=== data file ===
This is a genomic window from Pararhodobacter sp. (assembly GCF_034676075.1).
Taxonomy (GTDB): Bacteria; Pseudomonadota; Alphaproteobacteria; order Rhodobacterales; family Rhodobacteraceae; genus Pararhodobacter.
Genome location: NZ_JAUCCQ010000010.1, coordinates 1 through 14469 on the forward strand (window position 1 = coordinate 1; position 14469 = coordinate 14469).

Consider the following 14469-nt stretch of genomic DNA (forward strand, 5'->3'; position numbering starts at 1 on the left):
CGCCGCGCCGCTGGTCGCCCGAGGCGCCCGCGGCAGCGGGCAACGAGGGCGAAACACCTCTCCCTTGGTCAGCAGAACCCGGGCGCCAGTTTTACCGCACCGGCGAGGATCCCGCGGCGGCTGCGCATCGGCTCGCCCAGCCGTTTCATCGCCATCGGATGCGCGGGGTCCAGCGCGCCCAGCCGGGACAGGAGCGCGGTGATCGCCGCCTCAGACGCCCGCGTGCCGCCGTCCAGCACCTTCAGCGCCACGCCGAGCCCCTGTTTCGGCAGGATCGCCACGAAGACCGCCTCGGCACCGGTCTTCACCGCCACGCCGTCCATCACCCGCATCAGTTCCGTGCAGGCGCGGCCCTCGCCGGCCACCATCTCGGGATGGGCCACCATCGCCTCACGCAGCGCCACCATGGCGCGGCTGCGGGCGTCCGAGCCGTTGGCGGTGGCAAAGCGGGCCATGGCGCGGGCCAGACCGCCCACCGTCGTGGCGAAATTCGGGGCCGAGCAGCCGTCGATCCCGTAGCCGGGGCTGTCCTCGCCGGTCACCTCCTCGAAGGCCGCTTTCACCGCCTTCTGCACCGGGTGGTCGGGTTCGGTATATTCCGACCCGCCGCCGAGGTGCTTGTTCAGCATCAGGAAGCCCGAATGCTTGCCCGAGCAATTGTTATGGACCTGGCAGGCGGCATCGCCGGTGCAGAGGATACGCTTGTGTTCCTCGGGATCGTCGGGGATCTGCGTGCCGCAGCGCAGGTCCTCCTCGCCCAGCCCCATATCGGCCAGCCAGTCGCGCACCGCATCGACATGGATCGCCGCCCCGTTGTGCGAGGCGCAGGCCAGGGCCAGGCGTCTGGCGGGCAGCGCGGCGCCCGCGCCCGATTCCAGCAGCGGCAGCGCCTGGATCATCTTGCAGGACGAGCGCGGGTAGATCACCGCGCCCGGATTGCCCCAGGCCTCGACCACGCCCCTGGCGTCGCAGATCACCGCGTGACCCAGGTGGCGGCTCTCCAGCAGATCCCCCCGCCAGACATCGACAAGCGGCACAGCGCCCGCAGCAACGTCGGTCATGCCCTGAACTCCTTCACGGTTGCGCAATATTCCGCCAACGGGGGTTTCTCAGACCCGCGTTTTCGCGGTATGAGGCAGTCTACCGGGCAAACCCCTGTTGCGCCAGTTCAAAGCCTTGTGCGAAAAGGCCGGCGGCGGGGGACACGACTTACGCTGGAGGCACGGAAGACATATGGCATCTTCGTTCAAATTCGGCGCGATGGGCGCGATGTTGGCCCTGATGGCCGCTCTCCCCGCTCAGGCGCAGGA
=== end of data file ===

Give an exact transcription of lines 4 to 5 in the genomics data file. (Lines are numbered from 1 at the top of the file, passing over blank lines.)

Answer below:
Consider the following 14469-nt stretch of genomic DNA (forward strand, 5'->3'; position numbering starts at 1 on the left):
CGCCGCGCCGCTGGTCGCCCGAGGCGCCCGCGGCAGCGGGCAACGAGGGCGAAACACCTCTCCCTTGGTCAGCAGAACCCGGGCGCCAGTTTTACCGCACCGGCGAGGATCCCGCGGCGGCTGCGCATCGGCTCGCCCAGCCGTTTCATCGCCATCGGATGCGCGGGGTCCAGCGCGCCCAGCCGGGACAGGAGCGCGGTGATCGCCGCCTCAGACGCCCGCGTGCCGCCGTCCAGCACCTTCAGCGCCACGCCGAGCCCCTGTTTCGGCAGGATCGCCACGAAGACCGCCTCGGCACCGGTCTTCACCGCCACGCCGTCCATCACCCGCATCAGTTCCGTGCAGGCGCGGCCCTCGCCGGCCACCATCTCGGGATGGGCCACCATCGCCTCACGCAGCGCCACCATGGCGCGGCTGCGGGCGTCCGAGCCGTTGGCGGTGGCAAAGCGGGCCATGGCGCGGGCCAGACCGCCCACCGTCGTGGCGAAATTCGGGGCCGAGCAGCCGTCGATCCCGTAGCCGGGGCTGTCCTCGCCGGTCACCTCCTCGAAGGCCGCTTTCACCGCCTTCTGCACCGGGTGGTCGGGTTCGGTATATTCCGACCCGCCGCCGAGGTGCTTGTTCAGCATCAGGAAGCCCGAATGCTTGCCCGAGCAATTGTTATGGACCTGGCAGGCGGCATCGCCGGTGCAGAGGATACGCTTGTGTTCCTCGGGATCGTCGGGGATCTGCGTGCCGCAGCGCAGGTCCTCCTCGCCCAGCCCCATATCGGCCAGCCAGTCGCGCACCGCATCGACATGGATCGCCGCCCCGTTGTGCGAGGCGCAGGCCAGGGCCAGGCGTCTGGCGGGCAGCGCGGCGCCCGCGCCCGATTCCAGCAGCGGCAGCGCCTGGATCATCTTGCAGGACGAGCGCGGGTAGATCACCGCGCCCGGATTGCCCCAGGCCTCGACCACGCCCCTGGCGTCGCAGATCACCGCGTGACCCAGGTGGCGGCTCTCCAGCAGATCCCCCCGCCAGACATCGACAAGCGGCACAGCGCCCGCAGCAACGTCGGTCATGCCCTGAACTCCTTCACGGTTGCGCAATATTCCGCCAACGGGGGTTTCTCAGACCCGCGTTTTCGCGGTATGAGGCAGTCTACCGGGCAAACCCCTGTTGCGCCAGTTCAAAGCCTTGTGCGAAAAGGCCGGCGGCGGGGGACACGACTTACGCTGGAGGCACGGAAGACATATGGCATCTTCGTTCAAATTCGGCGCGATGGGCGCGATGTTGGCCCTGATGGCCGCTCTCCCCGCTCAGGCGCAGGA